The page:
By Kyle Field
The clean energy revolution is bringing new sources of generation onto grids around the world, which is fundamentally shifting the way grids operate. However, the intermittent nature of solar and wind generation require flexible grid technologies like demand response and energy storage at a scale.
As grid operators and new energy companies innovate in the space, technologies and solutions have risen on both the energy storage and the demand side of the grid to deliver the necessary flexibility. One key technology is surfacing at the intersection of demand and energy storage with the potential to unlock vast amounts of flexibility for the renewable grid of the future – and it just so happens to roll around on four wheels.
Where Vehicle-Grid Integration Stands Today
Today’s electric vehicles (EVs) are essentially big batteries on wheels, with a significant capacity to store and discharge energy. The average utilization of privately owned vehicles is 5%, meaning that the average battery on wheels is underutilized for the vast majority of its useful life. This potential has not gone unnoticed as technologists around the world work to develop solutions to tap into this distributed fleet of rolling energy storage with solutions that address both the demand these vehicles have for electricity, and the potential to actually push the energy stored in their batteries back into the grid, if needed.
Today, demand response, which reduces electricity usage during periods of high electricity demand, is one solution being used with smart grid connected EV chargers to optimize supply and demand on the grid. Enel X, including eMotorWerks, has a smart charging portfolio that includes demand response and other smart charging features to help optimize charging times when it is affordable and electricity demand is low.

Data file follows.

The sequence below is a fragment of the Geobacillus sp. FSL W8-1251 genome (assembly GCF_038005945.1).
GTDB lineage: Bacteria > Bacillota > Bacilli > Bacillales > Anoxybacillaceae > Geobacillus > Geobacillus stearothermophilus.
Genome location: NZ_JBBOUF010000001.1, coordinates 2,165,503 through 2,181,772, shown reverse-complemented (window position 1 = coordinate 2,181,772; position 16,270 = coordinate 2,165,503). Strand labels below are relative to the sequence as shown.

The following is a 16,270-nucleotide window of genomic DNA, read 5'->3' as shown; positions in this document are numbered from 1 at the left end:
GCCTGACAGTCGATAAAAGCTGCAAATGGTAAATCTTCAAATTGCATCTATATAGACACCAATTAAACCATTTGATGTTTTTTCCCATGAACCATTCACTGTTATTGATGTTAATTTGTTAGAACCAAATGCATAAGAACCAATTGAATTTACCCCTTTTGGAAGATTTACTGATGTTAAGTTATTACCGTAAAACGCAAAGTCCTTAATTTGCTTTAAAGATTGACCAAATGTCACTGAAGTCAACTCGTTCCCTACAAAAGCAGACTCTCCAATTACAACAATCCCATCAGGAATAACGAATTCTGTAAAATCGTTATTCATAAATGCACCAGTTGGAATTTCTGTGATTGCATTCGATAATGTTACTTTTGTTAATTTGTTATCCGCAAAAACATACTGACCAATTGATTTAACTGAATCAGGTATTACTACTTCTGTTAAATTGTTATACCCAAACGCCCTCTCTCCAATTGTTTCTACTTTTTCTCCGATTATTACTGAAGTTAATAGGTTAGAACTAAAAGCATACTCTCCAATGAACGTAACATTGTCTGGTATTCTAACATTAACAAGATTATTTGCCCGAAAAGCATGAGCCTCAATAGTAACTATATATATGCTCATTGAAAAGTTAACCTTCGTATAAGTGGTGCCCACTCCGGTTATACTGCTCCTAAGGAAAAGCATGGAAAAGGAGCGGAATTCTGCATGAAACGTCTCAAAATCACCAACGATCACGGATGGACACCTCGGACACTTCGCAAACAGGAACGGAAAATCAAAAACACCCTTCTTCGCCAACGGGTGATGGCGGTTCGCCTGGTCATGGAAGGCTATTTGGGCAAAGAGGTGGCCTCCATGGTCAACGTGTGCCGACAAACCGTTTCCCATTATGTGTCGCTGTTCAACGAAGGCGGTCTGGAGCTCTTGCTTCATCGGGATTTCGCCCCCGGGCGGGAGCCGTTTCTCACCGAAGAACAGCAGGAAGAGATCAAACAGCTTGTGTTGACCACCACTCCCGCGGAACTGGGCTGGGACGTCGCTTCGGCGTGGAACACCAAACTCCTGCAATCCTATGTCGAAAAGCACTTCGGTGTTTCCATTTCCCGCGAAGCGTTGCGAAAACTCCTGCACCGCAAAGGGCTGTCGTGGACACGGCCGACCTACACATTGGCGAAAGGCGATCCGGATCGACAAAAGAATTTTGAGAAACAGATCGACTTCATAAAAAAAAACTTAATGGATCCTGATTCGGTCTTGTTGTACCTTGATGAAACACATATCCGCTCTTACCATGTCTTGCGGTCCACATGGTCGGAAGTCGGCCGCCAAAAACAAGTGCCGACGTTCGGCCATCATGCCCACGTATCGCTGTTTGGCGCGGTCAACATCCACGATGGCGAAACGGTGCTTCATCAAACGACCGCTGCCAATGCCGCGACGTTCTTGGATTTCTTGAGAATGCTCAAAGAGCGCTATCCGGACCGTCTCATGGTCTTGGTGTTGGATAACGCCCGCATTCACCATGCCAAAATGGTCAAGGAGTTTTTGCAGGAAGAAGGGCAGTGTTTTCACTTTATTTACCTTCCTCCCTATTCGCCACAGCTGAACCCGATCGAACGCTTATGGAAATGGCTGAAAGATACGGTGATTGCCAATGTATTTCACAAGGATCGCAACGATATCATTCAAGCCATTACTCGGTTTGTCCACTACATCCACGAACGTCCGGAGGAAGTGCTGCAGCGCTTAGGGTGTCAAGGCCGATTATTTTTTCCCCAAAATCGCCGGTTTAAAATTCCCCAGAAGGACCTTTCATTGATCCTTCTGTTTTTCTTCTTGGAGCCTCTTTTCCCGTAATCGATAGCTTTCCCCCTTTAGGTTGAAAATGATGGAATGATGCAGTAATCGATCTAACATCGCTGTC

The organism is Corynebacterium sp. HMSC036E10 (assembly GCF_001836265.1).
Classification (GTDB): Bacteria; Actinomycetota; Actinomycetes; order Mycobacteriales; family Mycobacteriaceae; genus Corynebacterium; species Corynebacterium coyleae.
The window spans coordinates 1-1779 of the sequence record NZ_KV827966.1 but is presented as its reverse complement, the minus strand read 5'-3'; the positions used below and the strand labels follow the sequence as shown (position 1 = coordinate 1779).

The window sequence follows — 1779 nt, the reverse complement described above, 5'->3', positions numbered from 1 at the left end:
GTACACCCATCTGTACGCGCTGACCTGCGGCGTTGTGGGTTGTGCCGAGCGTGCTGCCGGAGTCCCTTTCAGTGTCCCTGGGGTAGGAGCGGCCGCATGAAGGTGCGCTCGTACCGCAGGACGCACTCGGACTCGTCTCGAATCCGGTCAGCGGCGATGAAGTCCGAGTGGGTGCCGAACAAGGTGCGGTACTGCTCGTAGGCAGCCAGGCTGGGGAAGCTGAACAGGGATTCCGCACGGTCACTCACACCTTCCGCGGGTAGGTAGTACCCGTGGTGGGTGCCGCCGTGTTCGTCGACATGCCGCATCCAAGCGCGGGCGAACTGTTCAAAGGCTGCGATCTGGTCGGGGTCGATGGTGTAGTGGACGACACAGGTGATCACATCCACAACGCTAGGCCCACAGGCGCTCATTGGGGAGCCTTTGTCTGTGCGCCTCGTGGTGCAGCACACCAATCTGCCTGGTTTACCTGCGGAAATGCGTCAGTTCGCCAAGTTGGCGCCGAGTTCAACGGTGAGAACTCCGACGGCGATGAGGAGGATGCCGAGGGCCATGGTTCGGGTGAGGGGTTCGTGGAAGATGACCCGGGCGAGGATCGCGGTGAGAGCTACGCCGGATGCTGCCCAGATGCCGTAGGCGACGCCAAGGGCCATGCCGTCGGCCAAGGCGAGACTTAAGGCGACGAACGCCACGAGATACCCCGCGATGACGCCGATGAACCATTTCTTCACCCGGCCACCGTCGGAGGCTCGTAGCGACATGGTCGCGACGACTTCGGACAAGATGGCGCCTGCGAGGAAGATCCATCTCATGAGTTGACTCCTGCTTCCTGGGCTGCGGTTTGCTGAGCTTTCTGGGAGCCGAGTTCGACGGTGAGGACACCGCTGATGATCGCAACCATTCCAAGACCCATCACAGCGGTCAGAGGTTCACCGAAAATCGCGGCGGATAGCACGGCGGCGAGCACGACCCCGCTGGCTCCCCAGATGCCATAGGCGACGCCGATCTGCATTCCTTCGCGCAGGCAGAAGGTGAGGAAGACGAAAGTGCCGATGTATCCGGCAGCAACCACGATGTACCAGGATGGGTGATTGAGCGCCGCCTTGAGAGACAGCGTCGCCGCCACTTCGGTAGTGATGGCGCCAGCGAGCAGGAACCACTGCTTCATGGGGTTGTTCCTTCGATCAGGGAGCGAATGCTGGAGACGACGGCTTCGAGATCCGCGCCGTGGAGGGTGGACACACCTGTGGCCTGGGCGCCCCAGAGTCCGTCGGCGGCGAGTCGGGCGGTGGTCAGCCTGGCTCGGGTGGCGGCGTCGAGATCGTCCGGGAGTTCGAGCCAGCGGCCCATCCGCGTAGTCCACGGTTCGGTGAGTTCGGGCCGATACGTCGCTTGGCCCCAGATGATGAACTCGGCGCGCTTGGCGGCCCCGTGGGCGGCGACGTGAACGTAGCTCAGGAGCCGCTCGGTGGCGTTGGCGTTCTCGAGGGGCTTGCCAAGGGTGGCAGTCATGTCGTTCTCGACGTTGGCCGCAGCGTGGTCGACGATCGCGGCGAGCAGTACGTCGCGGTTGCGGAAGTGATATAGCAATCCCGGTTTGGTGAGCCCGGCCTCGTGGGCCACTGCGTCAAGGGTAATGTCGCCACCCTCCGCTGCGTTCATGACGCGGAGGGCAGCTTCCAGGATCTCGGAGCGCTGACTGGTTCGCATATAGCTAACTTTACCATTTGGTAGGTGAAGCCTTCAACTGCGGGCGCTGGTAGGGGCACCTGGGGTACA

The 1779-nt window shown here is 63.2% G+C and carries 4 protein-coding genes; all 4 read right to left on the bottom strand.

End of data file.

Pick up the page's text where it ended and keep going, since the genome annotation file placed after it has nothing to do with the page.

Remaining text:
Each smart charger – whether it’s in someone’s garage, at the local grocery store, or on the highway – is connected to the Enel X platform, which can manage EV energy loads on the grid at any given time. In some geographies, utilities or grid operators are allowed to ask for curtailing the aggregated load to Enel X, which can throttle down the charging speeds of the connected vehicles. The utility or grid operator then compensates Enel X for this flexibility, which shares revenues with EV drivers.
More advanced utilities, vehicles, and chargers allow for even more functionality, which allows them to not only throttle charging rates up and down, but also to discharge their batteries back into the grid, if needed. This so-called vehicle-to-grid (V2G) functionality provides even more flexibility to the grid and thus, commands a premium price.
Benefits Of Vehicle-Grid Integration
Enel X has built a solution that aggregates the distributed network of electric vehicles into a flexible pool that can provide grid services to utilities or to the grid. As the number of EVs increases across the world, this pool of flexible capacity also continues to grow, offering more grid services and financial incentives for EV owners.
Over the years, utilities have relied on a network of fossil fuel powered peaker plants that could be quickly fired up in instances where customer demand on the grid increased quickly. These expensive and dirty peaker power plants are being retired in many geographies, because innovative and cost-effective solutions like the virtual power plants created by Enel X’s smart chargers are displacing them in the competitive energy markets. Furthermore, by shifting when and how much electricity Enel X managed loads draws from the grid, Enel X helps utilities and grid operators reduce electricity costs, ease grid congestion, absorb excess solar and wind power and provide rapid response to unpredictable grid events.
For example, if EV drivers can charge during the day when there is a glut of solar generation, rather than during periods of high electricity demand, then grid operators can avoid using expensive peaker plants to meet the demand. At the same time, the EV driver can take advantage of utility Time of Use (TOU) rates, having a significant differential between on- and off-peak periods incentivizing charging when electricity costs are relatively low and allowing EVs to be charged considerably cheaper per mile than the equivalent amount of gasoline.